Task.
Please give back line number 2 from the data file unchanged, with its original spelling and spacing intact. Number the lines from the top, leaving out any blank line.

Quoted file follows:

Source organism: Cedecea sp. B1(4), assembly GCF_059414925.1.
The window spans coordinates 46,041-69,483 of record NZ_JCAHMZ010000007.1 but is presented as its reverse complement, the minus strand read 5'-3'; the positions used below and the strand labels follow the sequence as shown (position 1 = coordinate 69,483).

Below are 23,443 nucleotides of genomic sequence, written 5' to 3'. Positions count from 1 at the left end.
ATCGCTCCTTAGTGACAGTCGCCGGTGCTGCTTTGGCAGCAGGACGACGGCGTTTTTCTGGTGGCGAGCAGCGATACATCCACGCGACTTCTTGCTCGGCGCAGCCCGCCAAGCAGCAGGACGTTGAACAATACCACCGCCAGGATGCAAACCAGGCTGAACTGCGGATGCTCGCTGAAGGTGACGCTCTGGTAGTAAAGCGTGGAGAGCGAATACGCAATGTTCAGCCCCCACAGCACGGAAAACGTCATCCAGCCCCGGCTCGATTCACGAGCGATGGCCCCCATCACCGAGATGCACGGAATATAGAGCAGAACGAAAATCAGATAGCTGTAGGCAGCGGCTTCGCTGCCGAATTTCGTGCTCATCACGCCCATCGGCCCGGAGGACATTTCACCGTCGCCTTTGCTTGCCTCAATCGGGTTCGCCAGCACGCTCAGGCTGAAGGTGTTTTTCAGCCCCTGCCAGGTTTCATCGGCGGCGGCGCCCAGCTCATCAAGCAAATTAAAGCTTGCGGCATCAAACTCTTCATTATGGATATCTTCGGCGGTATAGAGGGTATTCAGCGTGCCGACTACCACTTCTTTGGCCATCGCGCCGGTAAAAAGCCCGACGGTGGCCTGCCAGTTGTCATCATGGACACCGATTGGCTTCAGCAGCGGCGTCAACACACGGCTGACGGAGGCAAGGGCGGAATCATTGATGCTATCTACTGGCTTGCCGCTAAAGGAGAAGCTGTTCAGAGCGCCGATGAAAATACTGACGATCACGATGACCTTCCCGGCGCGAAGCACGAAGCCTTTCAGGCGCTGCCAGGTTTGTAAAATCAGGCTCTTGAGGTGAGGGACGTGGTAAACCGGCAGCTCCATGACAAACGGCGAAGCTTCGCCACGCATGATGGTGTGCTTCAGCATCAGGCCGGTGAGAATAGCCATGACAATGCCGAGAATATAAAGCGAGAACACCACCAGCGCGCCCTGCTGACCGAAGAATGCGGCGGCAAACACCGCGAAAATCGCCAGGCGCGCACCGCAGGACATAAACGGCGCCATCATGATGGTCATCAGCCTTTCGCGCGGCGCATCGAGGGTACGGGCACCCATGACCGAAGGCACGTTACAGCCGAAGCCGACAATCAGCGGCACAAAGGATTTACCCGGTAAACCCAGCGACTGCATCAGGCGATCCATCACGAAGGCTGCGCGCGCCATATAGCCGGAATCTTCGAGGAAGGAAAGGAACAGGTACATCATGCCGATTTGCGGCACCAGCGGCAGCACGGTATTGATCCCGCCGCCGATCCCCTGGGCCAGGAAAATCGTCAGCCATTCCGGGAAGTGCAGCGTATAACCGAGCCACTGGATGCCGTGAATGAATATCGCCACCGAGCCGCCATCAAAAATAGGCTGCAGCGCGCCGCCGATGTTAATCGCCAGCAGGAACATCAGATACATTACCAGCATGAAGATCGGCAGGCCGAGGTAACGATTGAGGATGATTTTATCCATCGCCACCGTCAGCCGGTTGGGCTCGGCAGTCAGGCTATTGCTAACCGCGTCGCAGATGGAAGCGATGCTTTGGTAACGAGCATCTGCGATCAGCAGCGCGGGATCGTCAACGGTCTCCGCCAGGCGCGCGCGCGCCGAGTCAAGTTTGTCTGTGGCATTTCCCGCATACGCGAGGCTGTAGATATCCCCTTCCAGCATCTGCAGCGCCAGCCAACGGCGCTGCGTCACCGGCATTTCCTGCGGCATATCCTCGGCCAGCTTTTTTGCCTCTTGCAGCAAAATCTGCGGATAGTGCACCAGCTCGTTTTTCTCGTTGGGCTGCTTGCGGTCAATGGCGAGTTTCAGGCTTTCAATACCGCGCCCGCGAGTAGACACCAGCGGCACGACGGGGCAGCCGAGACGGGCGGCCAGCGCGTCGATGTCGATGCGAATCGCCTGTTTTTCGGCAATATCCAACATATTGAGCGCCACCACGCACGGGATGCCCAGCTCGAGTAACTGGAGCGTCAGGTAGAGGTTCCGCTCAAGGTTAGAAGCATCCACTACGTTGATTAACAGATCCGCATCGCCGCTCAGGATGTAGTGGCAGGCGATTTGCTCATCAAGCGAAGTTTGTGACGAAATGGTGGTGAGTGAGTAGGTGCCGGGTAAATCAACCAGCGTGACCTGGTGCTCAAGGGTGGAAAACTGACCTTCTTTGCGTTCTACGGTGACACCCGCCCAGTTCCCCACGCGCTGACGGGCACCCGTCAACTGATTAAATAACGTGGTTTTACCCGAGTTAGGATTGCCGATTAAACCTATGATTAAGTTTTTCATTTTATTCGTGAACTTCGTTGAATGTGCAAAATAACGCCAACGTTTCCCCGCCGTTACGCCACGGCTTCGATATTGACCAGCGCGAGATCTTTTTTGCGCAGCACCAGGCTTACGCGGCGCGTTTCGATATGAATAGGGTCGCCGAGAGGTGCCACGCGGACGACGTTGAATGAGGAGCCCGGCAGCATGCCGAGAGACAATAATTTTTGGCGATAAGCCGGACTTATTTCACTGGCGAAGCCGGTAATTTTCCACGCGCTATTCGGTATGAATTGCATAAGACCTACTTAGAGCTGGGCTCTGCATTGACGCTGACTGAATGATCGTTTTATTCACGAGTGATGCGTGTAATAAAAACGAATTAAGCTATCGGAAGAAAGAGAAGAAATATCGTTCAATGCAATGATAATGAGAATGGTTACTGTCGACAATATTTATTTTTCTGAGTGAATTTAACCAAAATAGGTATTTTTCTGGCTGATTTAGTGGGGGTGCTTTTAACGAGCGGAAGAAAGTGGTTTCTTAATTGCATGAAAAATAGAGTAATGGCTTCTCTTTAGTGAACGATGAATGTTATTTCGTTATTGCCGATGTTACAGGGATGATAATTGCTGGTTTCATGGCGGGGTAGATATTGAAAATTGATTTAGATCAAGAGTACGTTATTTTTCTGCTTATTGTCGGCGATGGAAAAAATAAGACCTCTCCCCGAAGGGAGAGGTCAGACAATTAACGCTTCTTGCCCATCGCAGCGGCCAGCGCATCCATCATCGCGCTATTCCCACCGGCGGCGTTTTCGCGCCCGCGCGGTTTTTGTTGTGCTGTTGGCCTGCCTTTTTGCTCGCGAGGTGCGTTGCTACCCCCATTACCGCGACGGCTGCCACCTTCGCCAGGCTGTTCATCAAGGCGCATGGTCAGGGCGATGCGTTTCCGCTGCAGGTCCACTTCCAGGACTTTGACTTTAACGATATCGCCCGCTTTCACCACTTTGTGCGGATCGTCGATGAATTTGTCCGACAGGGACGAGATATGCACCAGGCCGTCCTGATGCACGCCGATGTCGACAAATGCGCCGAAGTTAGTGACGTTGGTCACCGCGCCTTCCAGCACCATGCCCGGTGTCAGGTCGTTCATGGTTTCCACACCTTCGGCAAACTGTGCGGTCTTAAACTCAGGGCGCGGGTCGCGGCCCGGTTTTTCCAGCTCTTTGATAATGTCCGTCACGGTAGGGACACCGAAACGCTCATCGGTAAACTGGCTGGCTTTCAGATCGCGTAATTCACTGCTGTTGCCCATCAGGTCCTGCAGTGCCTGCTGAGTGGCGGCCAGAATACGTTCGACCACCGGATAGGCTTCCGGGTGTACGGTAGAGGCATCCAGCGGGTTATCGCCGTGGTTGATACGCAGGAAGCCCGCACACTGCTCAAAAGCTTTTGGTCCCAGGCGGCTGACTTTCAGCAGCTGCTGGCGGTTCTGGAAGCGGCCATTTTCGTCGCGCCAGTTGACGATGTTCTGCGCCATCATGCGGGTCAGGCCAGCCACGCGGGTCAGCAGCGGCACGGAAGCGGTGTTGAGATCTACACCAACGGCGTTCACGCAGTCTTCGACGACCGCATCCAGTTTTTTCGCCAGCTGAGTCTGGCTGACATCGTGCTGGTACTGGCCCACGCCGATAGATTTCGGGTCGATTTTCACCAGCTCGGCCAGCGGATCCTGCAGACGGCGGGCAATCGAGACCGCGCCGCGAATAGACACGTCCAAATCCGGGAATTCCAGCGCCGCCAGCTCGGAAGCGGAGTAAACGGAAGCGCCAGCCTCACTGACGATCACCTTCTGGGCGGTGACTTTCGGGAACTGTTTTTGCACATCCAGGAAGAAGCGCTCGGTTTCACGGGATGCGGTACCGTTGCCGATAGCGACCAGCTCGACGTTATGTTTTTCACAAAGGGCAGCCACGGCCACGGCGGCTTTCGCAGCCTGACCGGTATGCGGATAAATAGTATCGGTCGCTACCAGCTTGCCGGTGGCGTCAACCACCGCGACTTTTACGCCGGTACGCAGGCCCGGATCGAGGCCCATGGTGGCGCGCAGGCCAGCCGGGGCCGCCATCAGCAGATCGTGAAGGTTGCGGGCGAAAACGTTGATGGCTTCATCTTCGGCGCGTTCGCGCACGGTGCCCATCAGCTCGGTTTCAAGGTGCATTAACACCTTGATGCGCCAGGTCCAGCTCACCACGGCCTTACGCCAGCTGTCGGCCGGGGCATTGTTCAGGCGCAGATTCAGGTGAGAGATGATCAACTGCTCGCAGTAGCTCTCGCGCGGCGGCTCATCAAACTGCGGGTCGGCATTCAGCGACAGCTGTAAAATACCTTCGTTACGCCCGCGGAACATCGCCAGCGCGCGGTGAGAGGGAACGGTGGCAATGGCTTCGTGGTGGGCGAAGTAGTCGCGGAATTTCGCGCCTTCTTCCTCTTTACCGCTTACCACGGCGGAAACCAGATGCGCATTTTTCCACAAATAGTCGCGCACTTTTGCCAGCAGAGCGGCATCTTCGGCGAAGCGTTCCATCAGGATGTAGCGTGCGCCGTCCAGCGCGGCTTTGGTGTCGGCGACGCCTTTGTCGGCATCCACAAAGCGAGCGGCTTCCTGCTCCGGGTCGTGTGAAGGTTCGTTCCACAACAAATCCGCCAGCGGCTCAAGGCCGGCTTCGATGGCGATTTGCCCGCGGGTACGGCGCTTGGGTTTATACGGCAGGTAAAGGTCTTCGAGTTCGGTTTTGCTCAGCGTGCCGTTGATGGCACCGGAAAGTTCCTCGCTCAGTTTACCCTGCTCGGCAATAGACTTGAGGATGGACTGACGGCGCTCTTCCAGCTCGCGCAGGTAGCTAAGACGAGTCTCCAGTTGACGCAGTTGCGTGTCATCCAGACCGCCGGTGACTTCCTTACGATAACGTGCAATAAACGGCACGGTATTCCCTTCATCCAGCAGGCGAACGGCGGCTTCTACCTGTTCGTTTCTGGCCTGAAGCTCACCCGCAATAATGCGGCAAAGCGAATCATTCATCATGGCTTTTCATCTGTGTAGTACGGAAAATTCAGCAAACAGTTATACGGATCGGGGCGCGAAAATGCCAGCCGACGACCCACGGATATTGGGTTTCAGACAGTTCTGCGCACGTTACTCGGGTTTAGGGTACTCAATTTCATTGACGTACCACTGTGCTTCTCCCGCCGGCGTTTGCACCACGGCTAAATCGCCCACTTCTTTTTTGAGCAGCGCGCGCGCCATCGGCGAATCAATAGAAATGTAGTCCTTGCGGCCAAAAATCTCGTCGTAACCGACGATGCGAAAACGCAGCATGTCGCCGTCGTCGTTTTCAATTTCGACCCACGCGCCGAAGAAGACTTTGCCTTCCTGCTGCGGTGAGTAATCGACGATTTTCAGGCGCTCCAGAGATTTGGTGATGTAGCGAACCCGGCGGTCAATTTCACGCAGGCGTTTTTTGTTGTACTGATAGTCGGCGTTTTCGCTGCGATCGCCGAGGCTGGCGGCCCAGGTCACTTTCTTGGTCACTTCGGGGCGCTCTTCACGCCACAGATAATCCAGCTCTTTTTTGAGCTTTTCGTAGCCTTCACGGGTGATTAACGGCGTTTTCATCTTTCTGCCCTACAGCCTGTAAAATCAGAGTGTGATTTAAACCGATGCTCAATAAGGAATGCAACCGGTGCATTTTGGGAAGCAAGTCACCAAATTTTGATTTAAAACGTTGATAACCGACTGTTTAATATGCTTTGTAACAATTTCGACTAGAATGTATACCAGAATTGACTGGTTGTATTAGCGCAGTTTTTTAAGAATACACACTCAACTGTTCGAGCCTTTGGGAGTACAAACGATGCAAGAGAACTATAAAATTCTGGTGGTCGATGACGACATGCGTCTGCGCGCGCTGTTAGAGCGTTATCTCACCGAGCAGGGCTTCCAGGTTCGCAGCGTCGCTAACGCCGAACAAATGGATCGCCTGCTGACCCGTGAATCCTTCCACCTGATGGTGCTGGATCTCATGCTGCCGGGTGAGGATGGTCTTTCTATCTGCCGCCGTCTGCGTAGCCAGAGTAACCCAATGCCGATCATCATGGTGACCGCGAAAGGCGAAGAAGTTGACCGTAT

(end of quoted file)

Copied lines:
The window spans coordinates 46,041-69,483 of record NZ_JCAHMZ010000007.1 but is presented as its reverse complement, the minus strand read 5'-3'; the positions used below and the strand labels follow the sequence as shown (position 1 = coordinate 69,483).